sun 25/08/2019

Interview: Film Director Matteo Garrone | reviews, news & interviews

Interview: Film Director Matteo Garrone

Interview: Film Director Matteo Garrone

The director of Gomorrah discusses his new Cannes-winning film Reality, which counts the cost of reality TV

What's my line? Luciano (Aniello Arena) prepares to perform helped by long-suffering wife Maria (Loredana Simioli)

When Matteo Garrone’s sixth film Gomorrah won the 2008 Grand Prix at Cannes, it announced Italian cinema’s resurrection to the world. When his follow-up, Reality, won the 2012 Grand Prix, opinion was more divided. Where Gomorrah rigorously exposed the inescapable impact of the Camorra gangs on Naples and the surrounding region, giving a grimly compelling tour of a hidden world, Reality is the more slippery tale of Luciano (Aniello Arena), an amiable, amusing Naples fishmonger pushed by his family to enter a heat for Italy’s Big Brother, Grande Fratello. The possibility of appearing on TV consumes him, comically then tragically, as the film darkens into a nightmare. Paranoia makes him see agents of the TV show everywhere, and drives his loving family from him.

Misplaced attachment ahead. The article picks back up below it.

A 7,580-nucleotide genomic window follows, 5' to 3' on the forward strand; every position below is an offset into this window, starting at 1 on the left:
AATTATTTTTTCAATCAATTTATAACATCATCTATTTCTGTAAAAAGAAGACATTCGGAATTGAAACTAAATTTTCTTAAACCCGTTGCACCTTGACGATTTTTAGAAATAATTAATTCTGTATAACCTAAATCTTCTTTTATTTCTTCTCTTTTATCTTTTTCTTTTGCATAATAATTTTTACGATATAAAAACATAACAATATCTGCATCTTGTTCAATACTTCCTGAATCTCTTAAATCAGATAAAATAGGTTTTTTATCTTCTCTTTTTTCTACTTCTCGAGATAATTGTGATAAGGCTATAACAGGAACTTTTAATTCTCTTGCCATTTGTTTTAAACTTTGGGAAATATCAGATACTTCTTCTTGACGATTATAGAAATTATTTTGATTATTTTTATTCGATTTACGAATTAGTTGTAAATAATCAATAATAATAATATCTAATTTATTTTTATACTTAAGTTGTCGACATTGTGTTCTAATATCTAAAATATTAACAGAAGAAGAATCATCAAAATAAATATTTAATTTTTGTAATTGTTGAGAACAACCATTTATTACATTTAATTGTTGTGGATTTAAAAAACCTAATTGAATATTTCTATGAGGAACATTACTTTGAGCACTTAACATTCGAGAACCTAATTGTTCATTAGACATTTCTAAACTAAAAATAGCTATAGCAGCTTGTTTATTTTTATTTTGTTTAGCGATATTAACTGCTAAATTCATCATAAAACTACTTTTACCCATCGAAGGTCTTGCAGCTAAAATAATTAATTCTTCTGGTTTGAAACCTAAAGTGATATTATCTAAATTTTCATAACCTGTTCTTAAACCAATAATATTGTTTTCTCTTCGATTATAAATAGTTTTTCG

Gomorrah shows a crime system from the bottom,” Garrone, (pictured right), tells me on the phone from Rome, “and Reality shows the show business system from the bottom - from the victim’s point of view. Reality for me is a black fairy tale, the same as Gomorrah was in a way. The temptation arises from Luciano’s family, from the neighbours. So it’s that contagion that comes from a society, and that’s the tragedy. Everybody in that family, that part of society, that neighbourhood wants to escape their everyday reality, that’s one of the most sad things about the story. Because they have everything! They are not so poor, but they want to reach the artificial paradise. But that story’s something that really happened, to the brother of my wife, and I remember that all the family pushed him, at that time, to be a television star, because he was nice. At every family party, everybody laughed, because he was very funny. So everybody thinks that he was perfect to be in television. I think it’s very common. And he went through this nightmare.”